Ed-tech drives quality and accountability in Islamabad public school networks

In Pakistan, the public education system is plagued with a myriad of problems. On average, the government spends 12,000 rupees to educate one student per month in the public sector. In comparison, low-cost private schools offering similar or slightly better student learning outcomes do so for a fraction of this cost, often around 2,000 rupees per month. Furthermore, public school teachers are often far better educated that their private school counterparts, with a master’s degree and a primary teaching certification. Also, public school teachers are often provided with some pedagogic training during their tenure as teachers. Lastly, public school teachers are also compensated 4 to 5 times more than their colleagues teaching in private schools.

Why then are more and more parents choosing to enroll their children in private schools, rather than public schools where education is free of cost? One of the reasons is the low quality of teaching that is often due to a lack of accountability and governance in the public-school sector. Teacher absenteeism, little to no incentive to perform better due to job security and no teacher evaluation due to a lack of data have been identified as some of the main causes of the poor education standards in these schools.

Therefore, to address the problem of accountability and governance, public school systems are looking for innovative solutions to help combat this problem. Knowledge Platform’s “smart classroom” solution helps decision makers by providing data-driven insights and easy-to-understand dashboards to pin-point struggling schools in such networks. These decision makers are provided with a macro view of how the entire system is progressing, as well as an option to drill down to the progress of a student if needed. From the senior-most person at the department of education, to regional / area officers, school principals, teachers and right down to the student, each stakeholder is provided with a tailored dashboard to help them with monitoring and evaluation of themselves or their constituents.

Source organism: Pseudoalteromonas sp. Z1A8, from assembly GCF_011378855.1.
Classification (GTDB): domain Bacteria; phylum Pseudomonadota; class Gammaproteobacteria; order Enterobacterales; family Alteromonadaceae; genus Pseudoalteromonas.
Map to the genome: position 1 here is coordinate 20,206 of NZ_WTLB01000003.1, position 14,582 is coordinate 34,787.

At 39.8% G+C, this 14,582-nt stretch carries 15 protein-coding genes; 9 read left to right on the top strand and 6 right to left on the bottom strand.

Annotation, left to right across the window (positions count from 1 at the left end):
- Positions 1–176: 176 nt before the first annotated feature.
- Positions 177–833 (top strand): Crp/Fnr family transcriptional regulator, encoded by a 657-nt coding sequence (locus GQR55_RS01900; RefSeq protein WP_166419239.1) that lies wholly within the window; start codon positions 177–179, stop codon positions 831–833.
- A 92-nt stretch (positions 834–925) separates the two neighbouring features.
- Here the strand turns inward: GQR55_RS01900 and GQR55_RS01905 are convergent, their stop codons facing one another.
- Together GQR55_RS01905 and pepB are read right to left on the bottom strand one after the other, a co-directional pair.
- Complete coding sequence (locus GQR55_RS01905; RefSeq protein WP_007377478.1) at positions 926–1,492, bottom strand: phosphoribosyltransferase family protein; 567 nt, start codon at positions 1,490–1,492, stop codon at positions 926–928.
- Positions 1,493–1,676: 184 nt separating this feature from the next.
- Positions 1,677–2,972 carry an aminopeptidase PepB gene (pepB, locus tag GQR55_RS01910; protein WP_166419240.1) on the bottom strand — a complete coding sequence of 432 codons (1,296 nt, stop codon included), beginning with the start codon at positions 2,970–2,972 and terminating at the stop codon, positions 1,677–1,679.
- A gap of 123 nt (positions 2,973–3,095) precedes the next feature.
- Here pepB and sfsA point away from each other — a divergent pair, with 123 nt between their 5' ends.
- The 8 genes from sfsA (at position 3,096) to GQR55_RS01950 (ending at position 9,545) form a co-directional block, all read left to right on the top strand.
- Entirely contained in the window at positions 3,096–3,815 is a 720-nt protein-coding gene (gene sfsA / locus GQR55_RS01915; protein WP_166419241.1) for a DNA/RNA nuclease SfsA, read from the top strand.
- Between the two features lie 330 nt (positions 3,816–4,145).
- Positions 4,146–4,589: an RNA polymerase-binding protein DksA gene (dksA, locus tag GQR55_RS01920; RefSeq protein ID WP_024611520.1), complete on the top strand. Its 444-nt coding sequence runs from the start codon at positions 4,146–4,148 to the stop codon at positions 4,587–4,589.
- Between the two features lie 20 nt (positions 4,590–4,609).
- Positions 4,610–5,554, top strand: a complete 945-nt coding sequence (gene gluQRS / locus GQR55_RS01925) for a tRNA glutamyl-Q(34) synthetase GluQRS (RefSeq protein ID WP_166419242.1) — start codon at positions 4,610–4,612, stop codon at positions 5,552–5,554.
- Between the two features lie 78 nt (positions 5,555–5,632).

This was the problem that Ms. Saadia Adnan inherited when she was elevated to the post of director training at the Federal Directorate of Education. Over the past year, Saadia and the FDE, which is the apex body for education in Pakistan has been piloting “Learn Smart Classroom” in 75 of their public schools in and around the nation’s capital, Islamabad. This is how they have been able to digitise their governance process: The head of the program, Ms. Adnan, can see how each district in their constituency is performing, benchmarked to one another, and if their ranking has gone up, down, or stayed stagnant. Then District Education Officer (DEO), the key person in charge for each district, can view how each school in his or her district is performing. By providing a blended metric for “achievement”, which is a cumulation of “accuracy” (how well a student in a school are performing in each skill) and “completion” (how many skills a school has taught to its class till date), DEOs are able to gain a more comprehensive understanding of each school’s progress.

Next, the principal of each public school can monitor how their teachers are progressing with the curriculum, and if the blended learning solution is being utilised as per the mandate of the FDE. Here, principals can also monitor teacher and student attendance for each blended learning session, and if a class is ahead, behind or on par with its curriculum pace. If a teacher is ahead, but class “accuracy” is low, or a teacher is falling behind, the principal will be able to quickly identify this and take the appropriate action.

Gulmeena, once a shy student on the periphery, is now front and centre in her advocacy for girls to pursue quality education. “Once I heard that LSP had launched new lessons for younger grades, I immediately got my younger cousins to enroll into the program.” Gulmeena says “Not only has LSP given me the opportunity to prove my ability to myself and disprove naysayers, it has also given me the confidence to get up on to any forum and speak about my personal experiences that have got me where I am today.”

Lastly, each teacher can see how well their students are performing in each of their classes. Through interactive dashboards and leaderboards, a teacher can get rapid feedback and analytics of the skill or concept that they have just taught the class. As a result of this rapid feedback, a teacher can easily identify what skills or concepts that class is struggling with, and if there are any students that would need remedial learning.